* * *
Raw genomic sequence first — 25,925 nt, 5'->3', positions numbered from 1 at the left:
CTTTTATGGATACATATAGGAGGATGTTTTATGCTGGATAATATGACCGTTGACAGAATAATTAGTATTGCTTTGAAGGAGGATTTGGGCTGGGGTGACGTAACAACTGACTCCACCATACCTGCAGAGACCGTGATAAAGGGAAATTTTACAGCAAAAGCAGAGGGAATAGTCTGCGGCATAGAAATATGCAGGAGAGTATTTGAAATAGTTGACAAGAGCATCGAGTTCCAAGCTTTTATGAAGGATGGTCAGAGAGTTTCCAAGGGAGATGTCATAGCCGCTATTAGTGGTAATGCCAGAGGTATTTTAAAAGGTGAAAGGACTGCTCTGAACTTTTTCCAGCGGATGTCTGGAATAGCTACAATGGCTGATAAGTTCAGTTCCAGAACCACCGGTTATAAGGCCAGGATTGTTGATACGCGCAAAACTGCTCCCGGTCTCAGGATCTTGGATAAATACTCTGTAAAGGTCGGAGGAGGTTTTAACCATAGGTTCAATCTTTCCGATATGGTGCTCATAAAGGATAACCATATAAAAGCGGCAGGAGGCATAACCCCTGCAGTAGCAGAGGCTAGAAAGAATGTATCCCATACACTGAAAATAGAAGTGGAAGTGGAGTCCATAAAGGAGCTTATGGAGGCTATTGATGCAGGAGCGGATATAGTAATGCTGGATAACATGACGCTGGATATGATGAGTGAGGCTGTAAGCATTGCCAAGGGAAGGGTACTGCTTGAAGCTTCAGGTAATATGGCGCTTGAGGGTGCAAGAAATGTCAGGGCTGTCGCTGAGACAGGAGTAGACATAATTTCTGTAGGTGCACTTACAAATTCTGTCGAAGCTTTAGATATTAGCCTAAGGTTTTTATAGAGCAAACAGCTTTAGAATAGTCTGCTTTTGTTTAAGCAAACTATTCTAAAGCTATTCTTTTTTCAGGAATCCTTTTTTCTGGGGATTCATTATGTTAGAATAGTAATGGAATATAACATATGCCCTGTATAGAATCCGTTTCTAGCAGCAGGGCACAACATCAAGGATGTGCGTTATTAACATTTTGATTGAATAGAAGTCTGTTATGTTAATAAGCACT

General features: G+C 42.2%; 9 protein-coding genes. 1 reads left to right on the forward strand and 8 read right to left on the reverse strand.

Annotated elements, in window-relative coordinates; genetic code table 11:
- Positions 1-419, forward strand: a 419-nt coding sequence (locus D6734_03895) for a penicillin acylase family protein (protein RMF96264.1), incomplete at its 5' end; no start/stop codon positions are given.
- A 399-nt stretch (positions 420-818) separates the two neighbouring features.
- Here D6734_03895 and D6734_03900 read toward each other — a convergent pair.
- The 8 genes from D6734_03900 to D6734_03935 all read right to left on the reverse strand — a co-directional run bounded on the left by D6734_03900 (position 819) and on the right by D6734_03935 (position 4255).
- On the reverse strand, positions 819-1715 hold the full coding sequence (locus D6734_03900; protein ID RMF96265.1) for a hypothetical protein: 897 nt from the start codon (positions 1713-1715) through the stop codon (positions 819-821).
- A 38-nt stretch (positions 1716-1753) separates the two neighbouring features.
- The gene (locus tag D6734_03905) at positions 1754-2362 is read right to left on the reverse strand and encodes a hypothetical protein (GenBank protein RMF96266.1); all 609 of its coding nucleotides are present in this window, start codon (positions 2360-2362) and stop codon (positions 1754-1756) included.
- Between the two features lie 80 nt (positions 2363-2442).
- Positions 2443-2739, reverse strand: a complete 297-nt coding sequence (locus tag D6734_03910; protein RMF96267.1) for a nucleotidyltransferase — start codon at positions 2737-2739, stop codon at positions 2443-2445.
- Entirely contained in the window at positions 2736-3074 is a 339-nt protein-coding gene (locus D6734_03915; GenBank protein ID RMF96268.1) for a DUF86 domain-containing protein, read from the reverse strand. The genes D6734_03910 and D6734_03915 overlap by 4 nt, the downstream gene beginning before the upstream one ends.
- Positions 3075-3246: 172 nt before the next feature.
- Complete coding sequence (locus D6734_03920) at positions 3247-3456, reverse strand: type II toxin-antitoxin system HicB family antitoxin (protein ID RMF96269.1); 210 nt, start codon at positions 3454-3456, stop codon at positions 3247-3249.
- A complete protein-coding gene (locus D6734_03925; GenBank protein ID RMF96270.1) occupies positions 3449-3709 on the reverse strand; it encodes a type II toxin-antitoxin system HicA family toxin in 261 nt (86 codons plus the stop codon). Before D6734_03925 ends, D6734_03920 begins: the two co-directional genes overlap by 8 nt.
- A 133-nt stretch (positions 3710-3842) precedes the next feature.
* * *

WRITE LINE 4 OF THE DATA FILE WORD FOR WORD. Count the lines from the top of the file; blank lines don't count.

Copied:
Annotated elements, in window-relative coordinates; genetic code table 11: